Craig Gross recently wrote an article on CNN.com titled My Take: Is Judas in heaven or hell? God only knows. I would encourage each of you to click the link and read the article before you read my thoughts on it.
First, I think it is sad to see these things written by a pastor who ought to know what the whole council of Scripture teaches. Sadly he uses the classic cop out line when he says, “I am not here to debate theology.” It seems odd to me that he would talk about God’s Word yet say he is not talking about theology. Theology is the study of God. We know and learn about God through his Word. I guess he can say he is not debating theology but when you talk about the Bible or Jesus then we are on the grounds of theology.
Second, he says, “Without a doubt, Judas, the biblical disciple of Jesus, is considered the greatest sinner of all time because of what he did to Jesus.” I understand what he means but if I could have written this article I would have put “Jason Lapp” in place of “Judas.” The greatest sinner I know is me!!! Not Judas. I think he does address this issue by saying near the end of the article that we should look inside ourselves. I believe he is speaking about seeing our own sin. In light of who God is it is nothing but the truth to see myself as the greatest sinner. We see this modeled in Paul in 1 Timothy 1:15-17 when he calls himself “the chief of sinners.” Paul says this because he understand how sinful he is and how holy God is. We should also be humbled by our sinfulness in light of God’s holiness.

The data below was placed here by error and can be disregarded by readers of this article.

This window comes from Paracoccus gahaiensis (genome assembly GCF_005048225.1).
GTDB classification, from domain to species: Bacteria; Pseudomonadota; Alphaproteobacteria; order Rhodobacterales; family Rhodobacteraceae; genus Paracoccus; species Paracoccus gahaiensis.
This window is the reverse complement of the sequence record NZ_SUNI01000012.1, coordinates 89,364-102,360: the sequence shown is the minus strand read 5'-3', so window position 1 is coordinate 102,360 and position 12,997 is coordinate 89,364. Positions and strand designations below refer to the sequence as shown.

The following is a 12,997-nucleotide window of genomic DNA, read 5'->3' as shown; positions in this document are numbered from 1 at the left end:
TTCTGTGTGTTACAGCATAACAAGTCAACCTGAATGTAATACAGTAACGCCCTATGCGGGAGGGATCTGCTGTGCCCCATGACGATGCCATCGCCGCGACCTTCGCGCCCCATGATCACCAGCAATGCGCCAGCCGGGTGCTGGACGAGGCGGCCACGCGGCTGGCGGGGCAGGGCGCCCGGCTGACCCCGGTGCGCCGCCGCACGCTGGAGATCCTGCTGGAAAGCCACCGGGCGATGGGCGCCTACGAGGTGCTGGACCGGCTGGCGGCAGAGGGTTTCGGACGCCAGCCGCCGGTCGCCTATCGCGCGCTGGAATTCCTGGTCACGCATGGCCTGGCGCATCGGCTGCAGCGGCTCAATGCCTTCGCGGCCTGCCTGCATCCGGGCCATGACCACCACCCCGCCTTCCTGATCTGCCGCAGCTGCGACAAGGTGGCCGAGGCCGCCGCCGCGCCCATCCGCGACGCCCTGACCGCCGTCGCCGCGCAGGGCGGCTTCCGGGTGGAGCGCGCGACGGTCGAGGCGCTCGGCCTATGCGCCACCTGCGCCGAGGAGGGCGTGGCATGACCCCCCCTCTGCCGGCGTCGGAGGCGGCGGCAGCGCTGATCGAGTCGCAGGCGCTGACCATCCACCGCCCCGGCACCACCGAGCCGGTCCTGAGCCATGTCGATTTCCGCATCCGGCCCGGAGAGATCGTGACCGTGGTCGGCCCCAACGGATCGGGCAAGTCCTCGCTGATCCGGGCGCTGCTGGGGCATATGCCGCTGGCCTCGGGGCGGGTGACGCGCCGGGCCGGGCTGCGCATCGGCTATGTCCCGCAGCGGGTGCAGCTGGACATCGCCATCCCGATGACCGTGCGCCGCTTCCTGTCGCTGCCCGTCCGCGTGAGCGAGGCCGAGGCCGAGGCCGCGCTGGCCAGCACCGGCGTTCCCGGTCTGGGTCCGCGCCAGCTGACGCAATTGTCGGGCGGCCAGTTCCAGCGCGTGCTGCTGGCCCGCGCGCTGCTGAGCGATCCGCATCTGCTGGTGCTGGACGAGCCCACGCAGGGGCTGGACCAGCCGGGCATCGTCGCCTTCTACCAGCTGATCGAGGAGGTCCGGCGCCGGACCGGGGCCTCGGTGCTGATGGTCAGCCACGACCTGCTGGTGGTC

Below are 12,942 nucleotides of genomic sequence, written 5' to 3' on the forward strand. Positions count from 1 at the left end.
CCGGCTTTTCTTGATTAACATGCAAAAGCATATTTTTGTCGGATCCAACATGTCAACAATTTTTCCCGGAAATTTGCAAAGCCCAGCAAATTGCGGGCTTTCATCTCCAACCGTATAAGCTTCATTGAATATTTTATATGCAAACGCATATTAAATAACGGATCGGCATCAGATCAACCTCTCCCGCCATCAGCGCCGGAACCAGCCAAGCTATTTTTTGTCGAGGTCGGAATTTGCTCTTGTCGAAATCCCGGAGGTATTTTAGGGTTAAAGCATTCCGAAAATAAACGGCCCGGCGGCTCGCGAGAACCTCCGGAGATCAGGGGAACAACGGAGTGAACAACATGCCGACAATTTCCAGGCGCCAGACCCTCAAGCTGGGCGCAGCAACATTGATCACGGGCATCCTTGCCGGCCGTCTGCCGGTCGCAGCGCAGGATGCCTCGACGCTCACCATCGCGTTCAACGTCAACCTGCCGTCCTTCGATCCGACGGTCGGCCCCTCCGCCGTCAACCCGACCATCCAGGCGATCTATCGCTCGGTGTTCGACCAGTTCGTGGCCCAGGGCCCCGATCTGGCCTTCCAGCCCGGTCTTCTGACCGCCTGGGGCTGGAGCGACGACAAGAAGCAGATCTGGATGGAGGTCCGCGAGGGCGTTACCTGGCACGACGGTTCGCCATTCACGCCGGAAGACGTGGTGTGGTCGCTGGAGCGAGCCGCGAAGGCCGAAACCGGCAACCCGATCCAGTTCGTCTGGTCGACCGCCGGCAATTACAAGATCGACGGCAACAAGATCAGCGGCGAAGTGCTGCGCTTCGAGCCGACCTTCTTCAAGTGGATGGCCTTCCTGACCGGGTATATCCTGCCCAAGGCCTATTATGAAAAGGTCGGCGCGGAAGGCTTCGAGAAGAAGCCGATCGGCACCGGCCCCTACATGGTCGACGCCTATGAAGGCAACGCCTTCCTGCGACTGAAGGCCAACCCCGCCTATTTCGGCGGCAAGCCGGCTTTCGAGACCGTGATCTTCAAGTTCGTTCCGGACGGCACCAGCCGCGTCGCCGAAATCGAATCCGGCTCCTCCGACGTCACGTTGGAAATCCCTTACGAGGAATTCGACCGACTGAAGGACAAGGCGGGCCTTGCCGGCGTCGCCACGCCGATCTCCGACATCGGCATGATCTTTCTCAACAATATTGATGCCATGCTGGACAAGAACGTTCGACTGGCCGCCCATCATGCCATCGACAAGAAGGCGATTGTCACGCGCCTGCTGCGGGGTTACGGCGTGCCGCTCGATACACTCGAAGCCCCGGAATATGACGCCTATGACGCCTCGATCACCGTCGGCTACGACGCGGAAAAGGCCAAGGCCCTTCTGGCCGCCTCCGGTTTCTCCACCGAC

Third, he makes this statement: “In terms of experience with Jesus, whatever you can say about Peter, James and John, you can say about Judas.” That is not biblically accurate. Yes he was a disciple but even within the disciples Peter, James and John (the inner circle) witnessed things the others did not. “After six days Jesus took with him Peter, James and John the brother of James, and led them up a high mountain by themselves. There he was transfigured before them. His face shone like the sun, and his clothes became as white as the light. Just then there appeared before them Moses and Elijah, talking with Jesus” (Matthew 17:1-3) and so the gospel account goes on but there is no mention of Judas or any of the other disciples and this was a very significant event. In Mark 5 we see another account: “While [Jesus] was still speaking, there came from the ruler’s house some who said, ‘Your daughter is dead. Why trouble the Teacher any further?’ But overhearing what they said, Jesus said to the ruler of the synagogue, ‘Do not fear, only believe.’ And he allowed no one to follow him except Peter and James and John the brother of James” (35-36). The story goes on to speak of Jesus raising this young girl from the dead. If you notice though only Peter, James and John were allowed to go with him.
Fourth, all we hear in this article is about the end of the life of Peter and Judas but clearly we have a life of theirs to look at throughout Scripture. I will briefly go into this because my friend, Stephen Bean is going to do an entire post tomorrow on the lives of Peter and Judas. In the account in John 12 we get a glimpse of the heart of Judas not just his actions.